Kidz Gear Bluetooth Wireless Stereo Headphones review: For those (kids) about to rock, freedom from wires
By J.R. Bookwalter
At a Glance
As any parent will tell you, kids and corded headphones are a bad mix. My six-year-old son has destroyed at least two pairs in the last year between school and road trips, and the wire is always the first thing to go. That’s why I was quite eager to give the new wireless headphones from Kidz Gear a try.
Look ma, no wires!
Like other cordless cans, Kidz Gear Bluetooth Wireless Stereo Headphones promise wireless freedom from tangled or broken cables. The key difference is these headphones are specifically intended for children, so they’re roughly 40 percent smaller than usual.
Available in blue or pink, the plastic headphones support Bluetooth 4.0 and work with smartphones, tablets, desktop or notebook computers (including Chromebooks) within a 30-foot range. Pairing was simple: Hold down the Play/Pause button on the right side for five seconds, and select BTKG1 on my son’s iPad mini.
After that, he was able to play the same songs on endless repeat (parents, you know what I’m talking about!) for up to 10 hours straight before recharging with the included USB 2.0 cable, which plugs into the base of the left can and works with any compatible charger (not included).
Kidz Gear claims the rechargeable Lithium-Ion battery is good for 180 hours in standby mode. That seems accurate based on my unscientific tests, which mostly involved finding the headphones laying around the house with the power switch on hours after my kid stopping using them.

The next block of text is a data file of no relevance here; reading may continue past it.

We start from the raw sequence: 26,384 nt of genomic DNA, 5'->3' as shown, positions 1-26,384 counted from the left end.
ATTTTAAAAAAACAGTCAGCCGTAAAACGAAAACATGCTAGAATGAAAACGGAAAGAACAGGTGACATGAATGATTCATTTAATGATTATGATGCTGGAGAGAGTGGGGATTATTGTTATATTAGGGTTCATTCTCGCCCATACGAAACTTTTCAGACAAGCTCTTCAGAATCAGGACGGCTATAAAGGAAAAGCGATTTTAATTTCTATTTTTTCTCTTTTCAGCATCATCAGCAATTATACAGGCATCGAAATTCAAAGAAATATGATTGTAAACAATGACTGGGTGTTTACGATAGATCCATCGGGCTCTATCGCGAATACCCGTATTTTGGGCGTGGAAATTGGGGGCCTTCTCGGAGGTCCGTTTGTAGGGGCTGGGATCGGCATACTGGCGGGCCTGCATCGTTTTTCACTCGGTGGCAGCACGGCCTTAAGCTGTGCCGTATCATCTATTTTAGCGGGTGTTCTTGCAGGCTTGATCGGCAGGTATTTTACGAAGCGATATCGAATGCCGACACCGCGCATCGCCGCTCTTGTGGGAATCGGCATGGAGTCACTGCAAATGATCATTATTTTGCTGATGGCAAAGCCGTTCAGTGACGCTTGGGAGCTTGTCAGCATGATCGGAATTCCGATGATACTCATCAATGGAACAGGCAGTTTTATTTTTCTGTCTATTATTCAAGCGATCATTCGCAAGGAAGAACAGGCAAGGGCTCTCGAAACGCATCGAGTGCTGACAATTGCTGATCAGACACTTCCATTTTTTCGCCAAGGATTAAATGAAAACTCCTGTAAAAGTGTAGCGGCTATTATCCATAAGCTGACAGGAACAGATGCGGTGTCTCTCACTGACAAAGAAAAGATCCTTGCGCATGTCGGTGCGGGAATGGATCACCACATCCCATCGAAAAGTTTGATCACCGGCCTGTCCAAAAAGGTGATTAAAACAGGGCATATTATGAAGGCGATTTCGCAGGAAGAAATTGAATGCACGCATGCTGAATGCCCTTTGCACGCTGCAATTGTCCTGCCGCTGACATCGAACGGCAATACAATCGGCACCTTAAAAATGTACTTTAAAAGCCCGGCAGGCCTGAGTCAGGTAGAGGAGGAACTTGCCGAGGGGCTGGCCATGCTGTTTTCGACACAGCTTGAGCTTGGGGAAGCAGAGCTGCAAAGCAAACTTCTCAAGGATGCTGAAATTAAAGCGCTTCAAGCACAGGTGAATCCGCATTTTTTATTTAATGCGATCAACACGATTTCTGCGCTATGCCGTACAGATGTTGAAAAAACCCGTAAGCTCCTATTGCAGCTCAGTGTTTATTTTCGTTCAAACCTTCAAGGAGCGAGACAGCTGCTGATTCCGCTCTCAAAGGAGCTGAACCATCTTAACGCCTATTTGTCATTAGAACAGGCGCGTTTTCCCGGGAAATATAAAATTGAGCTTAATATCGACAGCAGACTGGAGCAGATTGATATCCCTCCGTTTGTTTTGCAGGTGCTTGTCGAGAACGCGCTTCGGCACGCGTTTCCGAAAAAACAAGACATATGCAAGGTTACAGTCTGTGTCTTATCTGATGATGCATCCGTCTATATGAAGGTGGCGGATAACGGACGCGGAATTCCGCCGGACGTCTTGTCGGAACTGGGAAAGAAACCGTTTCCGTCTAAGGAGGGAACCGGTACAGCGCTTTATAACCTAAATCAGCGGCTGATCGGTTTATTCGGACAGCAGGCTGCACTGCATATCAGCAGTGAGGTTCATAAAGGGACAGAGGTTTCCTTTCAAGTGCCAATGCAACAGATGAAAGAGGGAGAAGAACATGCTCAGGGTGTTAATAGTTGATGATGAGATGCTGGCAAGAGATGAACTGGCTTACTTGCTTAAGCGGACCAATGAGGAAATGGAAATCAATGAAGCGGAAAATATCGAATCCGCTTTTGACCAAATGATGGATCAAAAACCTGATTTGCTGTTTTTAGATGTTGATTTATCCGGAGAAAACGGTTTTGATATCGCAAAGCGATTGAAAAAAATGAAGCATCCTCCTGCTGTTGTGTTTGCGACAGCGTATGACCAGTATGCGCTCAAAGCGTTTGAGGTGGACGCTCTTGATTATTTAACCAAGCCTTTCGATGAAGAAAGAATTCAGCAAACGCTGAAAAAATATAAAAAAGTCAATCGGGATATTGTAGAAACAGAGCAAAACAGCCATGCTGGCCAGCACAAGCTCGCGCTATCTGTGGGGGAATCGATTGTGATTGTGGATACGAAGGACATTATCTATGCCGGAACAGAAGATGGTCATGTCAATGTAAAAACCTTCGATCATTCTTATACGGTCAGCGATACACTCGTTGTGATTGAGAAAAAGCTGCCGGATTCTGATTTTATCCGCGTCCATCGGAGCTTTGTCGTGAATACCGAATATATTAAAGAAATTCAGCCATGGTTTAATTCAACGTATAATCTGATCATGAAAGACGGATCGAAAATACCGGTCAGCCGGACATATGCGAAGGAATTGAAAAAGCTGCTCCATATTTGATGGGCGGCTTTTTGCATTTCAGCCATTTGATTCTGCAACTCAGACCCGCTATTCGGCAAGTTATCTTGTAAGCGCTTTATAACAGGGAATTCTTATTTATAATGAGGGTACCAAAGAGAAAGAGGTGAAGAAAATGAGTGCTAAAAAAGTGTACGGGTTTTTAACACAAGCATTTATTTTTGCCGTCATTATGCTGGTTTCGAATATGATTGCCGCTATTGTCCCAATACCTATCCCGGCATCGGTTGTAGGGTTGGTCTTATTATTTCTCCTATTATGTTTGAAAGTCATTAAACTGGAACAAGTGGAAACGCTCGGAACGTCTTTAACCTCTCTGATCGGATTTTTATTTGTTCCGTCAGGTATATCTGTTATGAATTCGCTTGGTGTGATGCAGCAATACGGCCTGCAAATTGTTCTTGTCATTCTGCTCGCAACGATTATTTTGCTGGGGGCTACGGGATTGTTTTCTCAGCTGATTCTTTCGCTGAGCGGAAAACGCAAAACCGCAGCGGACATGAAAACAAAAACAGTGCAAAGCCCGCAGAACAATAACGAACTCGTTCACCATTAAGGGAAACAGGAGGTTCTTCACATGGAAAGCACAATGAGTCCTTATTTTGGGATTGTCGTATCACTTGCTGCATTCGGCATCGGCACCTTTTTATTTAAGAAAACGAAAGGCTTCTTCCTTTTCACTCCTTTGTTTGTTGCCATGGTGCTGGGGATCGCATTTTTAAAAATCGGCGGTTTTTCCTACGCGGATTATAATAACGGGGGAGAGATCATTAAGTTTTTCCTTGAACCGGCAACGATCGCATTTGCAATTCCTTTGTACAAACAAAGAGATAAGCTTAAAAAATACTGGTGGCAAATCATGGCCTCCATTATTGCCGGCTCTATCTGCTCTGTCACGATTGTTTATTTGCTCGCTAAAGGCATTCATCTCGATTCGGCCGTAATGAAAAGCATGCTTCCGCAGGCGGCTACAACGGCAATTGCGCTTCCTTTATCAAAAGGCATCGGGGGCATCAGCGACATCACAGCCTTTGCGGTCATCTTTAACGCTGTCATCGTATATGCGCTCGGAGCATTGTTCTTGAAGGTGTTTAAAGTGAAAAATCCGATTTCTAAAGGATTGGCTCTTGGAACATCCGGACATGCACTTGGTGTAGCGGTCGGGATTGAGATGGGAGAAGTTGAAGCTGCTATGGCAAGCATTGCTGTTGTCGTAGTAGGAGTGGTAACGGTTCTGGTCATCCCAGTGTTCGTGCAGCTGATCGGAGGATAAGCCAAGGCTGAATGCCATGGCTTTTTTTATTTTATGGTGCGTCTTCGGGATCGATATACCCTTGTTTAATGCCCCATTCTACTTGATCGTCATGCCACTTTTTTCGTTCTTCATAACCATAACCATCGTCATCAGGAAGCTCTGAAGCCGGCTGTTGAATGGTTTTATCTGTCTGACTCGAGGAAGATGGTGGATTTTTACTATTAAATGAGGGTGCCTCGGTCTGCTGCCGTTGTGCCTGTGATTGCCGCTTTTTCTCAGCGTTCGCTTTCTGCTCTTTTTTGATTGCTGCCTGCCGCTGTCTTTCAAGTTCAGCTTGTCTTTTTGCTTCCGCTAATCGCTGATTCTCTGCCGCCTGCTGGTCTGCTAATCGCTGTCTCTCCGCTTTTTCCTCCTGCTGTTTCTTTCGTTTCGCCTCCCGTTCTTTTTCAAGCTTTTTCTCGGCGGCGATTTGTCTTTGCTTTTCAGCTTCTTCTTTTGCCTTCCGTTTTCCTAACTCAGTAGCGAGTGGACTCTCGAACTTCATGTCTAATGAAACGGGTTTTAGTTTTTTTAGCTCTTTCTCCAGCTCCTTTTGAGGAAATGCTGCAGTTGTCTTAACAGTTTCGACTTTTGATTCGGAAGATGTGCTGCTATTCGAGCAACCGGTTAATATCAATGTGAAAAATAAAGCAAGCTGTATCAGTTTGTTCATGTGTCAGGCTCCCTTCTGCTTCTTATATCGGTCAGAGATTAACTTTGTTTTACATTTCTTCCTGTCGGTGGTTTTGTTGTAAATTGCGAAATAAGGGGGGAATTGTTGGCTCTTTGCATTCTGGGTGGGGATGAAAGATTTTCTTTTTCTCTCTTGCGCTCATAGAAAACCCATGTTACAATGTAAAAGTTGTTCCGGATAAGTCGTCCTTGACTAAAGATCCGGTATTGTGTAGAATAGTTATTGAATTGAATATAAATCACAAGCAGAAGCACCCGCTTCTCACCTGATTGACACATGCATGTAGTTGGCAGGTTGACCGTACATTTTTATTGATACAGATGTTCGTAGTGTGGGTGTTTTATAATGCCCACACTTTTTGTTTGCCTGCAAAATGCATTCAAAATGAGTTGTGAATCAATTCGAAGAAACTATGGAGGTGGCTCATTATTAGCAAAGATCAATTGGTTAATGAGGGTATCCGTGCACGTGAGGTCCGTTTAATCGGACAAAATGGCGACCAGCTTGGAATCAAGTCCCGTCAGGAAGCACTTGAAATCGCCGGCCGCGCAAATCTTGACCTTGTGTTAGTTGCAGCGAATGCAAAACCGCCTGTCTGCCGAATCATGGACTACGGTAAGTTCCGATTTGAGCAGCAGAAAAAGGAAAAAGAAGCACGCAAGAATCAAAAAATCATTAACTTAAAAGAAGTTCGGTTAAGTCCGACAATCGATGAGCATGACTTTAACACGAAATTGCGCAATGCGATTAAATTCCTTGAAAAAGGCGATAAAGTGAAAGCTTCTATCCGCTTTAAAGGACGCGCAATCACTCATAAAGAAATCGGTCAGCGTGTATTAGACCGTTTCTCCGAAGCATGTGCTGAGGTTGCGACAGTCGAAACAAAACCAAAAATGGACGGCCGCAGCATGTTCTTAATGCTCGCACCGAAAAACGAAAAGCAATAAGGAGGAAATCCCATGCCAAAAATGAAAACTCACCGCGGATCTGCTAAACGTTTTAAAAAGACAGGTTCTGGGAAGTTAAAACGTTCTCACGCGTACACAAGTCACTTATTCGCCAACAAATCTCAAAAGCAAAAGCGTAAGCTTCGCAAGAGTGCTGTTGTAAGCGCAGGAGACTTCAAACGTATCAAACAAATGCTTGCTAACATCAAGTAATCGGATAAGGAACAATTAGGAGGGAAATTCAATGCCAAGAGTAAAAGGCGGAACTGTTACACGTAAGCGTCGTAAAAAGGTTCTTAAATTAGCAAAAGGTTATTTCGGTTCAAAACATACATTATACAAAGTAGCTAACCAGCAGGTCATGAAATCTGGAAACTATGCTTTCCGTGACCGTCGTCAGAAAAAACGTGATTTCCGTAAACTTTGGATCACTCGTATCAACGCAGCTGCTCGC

Pump up the jams
Although they’re a snug fit, I was also able to squeeze the headphones onto my adult-sized head and give them a spin. There’s an audible prompt when turned on or off using the switch on the right side, which includes built-in buttons for volume and playback control (skip, rewind, fast-forward), as well as recessed ports for the included removable boom mic and 3.5mm audio cable.
The latter is a great idea, because if the battery runs out in mid-jam, the headphones can be used like traditional wired models. Based on my tests, that won’t happen often, thanks to the LED status light that blinks red quickly when less than 20 percent power remains.
It does feel like Kidz Gear cut a few corners with audio quality—music sounds fairly midrange, without much bass response. The build quality concerned me at first, particularly the headpiece which feels like it could snap in half if the cans are pulled too far apart; a small flap covering the USB port is the only real design flaw, because it doesn’t always want to stay in place. Otherwise, the inside padding was comfortable on the ears, and my kid was over the moon at being able to dance wirelessly or FaceTime grandparents for a chat without mom and dad listening in.
They are on the expensive side—$30 more than Kidz Gear’s comparable wired model—but parents looking for well-deserved silence will feel it’s money well spent, and may even save a few bucks down the road from no more broken wires.
Kidz Gear Bluetooth Wireless Stereo Headphones aren’t the cheapest way to keep your child entertained, but they encouraged my son to use his headphones more and for that reason alone consider this kid-tested, parent approved.
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